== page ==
Anthropogenic influences on the diversity of fungi isolated from caves in Kentucky and Tennessee

Julie Shapiro, Anne Pringle

Research output: Contribution to journalArticlepeer-review

37 Scopus citations

Abstract

Caves are unique habitats and important components of their ecosystems. Caves are also vital to local economies because they serve as tourist attractions. Cave habitats appear to host diverse communities of fungi. In this study we explore associations between levels of human disturbance and the diversity of fungi in four caves in Kentucky and Tennessee. Species isolated from cave soils were cultured at 10 C (cave temperature) and room temperature. The results show that fungal diversity is low in heavily trafficked sites, increases in moderately visited sites and peaks at low disturbance levels. No fungi were cultured from sites that had very rarely or never been entered before we sampled. Species were counted using the morphological species concept. Fungi from the most diverse site were also characterized using sequence data of the ITS locus. Using this method the fungi were identified as species of Bionectria, Cadophora, Fusarium, Hypocrea, Mortierella, Paraconiothyrium, Penicillium and Podospora.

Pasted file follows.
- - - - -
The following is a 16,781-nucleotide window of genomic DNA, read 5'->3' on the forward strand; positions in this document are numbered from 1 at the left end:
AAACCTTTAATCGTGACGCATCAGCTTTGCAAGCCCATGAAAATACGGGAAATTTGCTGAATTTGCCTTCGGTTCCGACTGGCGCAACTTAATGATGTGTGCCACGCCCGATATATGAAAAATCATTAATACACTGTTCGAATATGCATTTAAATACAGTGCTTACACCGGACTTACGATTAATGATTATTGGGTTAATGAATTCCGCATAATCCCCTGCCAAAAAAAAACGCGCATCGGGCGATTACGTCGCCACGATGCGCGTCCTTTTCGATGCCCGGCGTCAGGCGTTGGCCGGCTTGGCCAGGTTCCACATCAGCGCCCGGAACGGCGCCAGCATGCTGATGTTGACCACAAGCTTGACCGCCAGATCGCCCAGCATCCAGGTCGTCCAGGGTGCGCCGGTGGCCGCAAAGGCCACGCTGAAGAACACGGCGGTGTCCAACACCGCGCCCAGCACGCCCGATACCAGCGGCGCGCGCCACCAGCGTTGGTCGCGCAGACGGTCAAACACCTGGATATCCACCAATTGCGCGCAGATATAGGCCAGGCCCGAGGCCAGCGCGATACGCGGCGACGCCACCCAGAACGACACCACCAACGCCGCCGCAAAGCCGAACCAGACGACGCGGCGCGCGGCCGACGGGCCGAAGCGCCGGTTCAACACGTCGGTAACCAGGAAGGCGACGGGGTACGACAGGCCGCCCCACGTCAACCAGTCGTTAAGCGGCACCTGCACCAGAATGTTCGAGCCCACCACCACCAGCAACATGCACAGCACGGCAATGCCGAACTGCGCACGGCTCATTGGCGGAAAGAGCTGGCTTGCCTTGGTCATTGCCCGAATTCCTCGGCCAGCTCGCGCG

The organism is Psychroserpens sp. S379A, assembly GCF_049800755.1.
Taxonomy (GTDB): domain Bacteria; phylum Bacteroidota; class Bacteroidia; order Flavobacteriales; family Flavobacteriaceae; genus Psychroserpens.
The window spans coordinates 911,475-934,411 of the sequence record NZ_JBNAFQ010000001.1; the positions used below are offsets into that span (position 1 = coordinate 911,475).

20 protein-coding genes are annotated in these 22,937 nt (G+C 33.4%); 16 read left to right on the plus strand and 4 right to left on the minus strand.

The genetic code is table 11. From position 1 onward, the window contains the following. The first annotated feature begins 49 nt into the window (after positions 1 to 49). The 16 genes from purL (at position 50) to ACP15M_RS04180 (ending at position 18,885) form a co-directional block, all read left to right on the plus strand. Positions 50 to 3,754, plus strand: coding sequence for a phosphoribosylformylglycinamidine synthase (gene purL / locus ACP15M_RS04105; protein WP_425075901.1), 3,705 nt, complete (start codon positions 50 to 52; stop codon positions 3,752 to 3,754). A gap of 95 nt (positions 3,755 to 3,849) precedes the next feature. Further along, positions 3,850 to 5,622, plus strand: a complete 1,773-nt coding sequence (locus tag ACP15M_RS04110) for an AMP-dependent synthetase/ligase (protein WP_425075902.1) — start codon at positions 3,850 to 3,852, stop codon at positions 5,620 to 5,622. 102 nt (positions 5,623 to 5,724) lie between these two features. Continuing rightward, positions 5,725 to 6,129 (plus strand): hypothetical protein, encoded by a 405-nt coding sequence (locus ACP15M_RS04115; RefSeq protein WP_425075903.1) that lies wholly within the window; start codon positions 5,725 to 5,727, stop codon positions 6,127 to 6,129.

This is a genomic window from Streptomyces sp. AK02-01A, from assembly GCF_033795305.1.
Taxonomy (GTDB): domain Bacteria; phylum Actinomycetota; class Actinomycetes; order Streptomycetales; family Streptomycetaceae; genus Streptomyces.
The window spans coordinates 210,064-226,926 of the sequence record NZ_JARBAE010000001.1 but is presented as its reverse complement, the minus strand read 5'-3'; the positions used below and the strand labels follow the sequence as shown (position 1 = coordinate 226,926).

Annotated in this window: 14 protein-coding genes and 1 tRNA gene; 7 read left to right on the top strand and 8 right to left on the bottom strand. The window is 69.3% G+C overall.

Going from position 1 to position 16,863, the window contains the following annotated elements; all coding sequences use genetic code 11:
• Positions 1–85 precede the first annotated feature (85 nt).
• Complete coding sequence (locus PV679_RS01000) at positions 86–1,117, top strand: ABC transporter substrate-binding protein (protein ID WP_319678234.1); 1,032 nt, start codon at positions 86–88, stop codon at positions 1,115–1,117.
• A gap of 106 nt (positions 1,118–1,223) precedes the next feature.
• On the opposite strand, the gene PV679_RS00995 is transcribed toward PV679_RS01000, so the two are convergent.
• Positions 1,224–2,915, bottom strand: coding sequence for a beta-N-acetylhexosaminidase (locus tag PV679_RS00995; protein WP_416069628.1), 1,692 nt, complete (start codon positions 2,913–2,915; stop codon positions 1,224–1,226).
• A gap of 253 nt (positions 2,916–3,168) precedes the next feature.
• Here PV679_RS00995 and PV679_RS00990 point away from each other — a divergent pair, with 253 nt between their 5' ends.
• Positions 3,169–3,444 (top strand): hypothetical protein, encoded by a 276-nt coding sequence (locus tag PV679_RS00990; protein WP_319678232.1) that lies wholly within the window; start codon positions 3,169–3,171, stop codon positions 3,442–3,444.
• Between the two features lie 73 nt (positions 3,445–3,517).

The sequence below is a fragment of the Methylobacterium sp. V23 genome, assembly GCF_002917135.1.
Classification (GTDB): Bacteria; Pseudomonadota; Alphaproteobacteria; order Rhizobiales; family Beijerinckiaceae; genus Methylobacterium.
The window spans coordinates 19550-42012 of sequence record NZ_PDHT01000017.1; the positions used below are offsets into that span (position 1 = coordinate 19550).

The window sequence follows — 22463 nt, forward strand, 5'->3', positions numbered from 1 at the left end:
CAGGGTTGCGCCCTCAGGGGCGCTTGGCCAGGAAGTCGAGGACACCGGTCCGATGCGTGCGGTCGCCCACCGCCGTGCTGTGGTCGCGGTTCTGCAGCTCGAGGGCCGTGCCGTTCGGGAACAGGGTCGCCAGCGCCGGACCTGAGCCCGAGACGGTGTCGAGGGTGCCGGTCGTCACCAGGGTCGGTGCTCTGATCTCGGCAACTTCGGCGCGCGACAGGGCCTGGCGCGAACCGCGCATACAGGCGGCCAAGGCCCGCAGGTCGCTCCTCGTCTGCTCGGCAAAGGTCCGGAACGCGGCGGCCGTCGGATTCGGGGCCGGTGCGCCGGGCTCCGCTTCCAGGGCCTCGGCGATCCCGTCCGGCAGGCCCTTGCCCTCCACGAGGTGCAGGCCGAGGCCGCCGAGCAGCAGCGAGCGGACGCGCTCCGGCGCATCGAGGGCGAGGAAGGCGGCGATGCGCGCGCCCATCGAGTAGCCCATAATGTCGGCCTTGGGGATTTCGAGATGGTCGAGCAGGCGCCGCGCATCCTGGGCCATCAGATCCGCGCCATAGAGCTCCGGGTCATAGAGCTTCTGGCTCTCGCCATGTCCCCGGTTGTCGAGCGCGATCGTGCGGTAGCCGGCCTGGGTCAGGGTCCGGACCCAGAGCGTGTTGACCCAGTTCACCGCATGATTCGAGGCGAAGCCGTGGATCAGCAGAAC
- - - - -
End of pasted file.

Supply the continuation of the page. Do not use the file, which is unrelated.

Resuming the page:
Original languageEnglish
Pages (from-to)76-86
Number of pages11
JournalAmerican Midland Naturalist
Volume163
Issue number1
DOIs
StatePublished - 1 Jan 2010
Externally publishedYes

ASJC Scopus subject areas

  • Ecology, Evolution, Behavior and Systematics

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